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Chandler Shines in NBC's New `Lights'

Thursday, October 05, 2006

NEW YORK —  Panther head coach Eric Taylor is visiting his star quarterback, Jason Street, who is hospitalized with a crippling injury received during the season's first game.

Coach Taylor looks upon this fine young man and exemplary athlete, maybe paralyzed forever. They exchange a few brave pleasantries. Then heavily fall silent.

"Damn, son,"Taylor manages to say, his second word a scarce whisper.

It's a scene from the next episode of"Friday Night Lights,"NBC's new family drama about a football-crazy town that (airing at 8 p.m. EDT Tuesday) has won critics'raves for its heart and authenticity.

One reason why? The actors are immersed in the truth of what they're bringing to life.

For instance, Kyle Chandler, who stars as Coach Taylor, wasn't parroting"damn, son,"from a page of his script.

"It came from somewhere else,"he says, remembering the sight of his young co-star, Scott Porter, impounded in that bed in traction."It was a real moment. I could feel it."

Chandler, whose earnest, all-American authority made him the perfect guy to be entrusted with tomorrow's news on the long-running drama"Early Edition,"likewise brought his non-flashy cred to the short-lived lawyer drama,"The Lyon's Den,"and Joan Cusack sitcom"All About Joan."He also had a supporting role in the feature film,"King Kong."

(Story continues below)

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But he may have been born to play Coach Taylor, a soft-spoken man who doesn't let on everything he's feeling and yet, thanks to Chandler, never leaves the viewer in doubt. Taylor has a huge challenge as the incoming head coach: to maintain the winning ways of the nation's top-ranked high-school football squad in a rural Texas community that doesn't have much else to cheer about. And in the process, to stay mindful that"clear eyes, full hearts can't lose"_ but winning isn't everything.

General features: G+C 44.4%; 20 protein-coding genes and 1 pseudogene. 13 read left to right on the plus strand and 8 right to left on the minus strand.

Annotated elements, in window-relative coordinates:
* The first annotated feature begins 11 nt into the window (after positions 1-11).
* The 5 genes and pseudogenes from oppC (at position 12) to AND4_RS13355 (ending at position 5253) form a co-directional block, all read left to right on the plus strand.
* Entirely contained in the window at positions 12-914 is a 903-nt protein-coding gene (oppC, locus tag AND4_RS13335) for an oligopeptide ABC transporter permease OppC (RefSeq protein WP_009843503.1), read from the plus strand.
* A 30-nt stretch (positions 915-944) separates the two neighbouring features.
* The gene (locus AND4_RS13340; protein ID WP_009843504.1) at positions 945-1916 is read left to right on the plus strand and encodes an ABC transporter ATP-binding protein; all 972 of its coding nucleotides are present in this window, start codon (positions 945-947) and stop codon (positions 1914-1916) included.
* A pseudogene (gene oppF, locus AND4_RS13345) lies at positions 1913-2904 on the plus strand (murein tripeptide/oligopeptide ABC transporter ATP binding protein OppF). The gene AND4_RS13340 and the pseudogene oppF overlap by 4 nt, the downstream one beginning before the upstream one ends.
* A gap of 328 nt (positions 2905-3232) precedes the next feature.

A lot of pressurefor Coach Taylor. But Chandler is having a ball.

"Everything is just working so nicely,"he reports during a recent visit to Manhattan from Austin, Texas, where the series is shot."It's all coming together."

A strapping fellow clad in white dress shirt, Levi's and boots, Chandler doesn't seem too far afield from his character. He has a robust Southern accent, a product of his rearing in Loganville, Ga.

He even played high school football for two seasons,"but I was no good,"he says."The first year, I was a fat, chubby kid, and I got the hell beat out of me on the football field. The second year, I was tall and lanky. I got the hell beat out of me again."

Anther difference: Unlike Coach Taylor, who tends to be a man of just a few, well-chosen words, Chandler is easygoing, personable, a storyteller _ as when he recounts a meeting early on with Peter Berg, the series'executive producer (and the director and co-writer of the 2004 film version).

He recalls Berg asking what he had done the night before.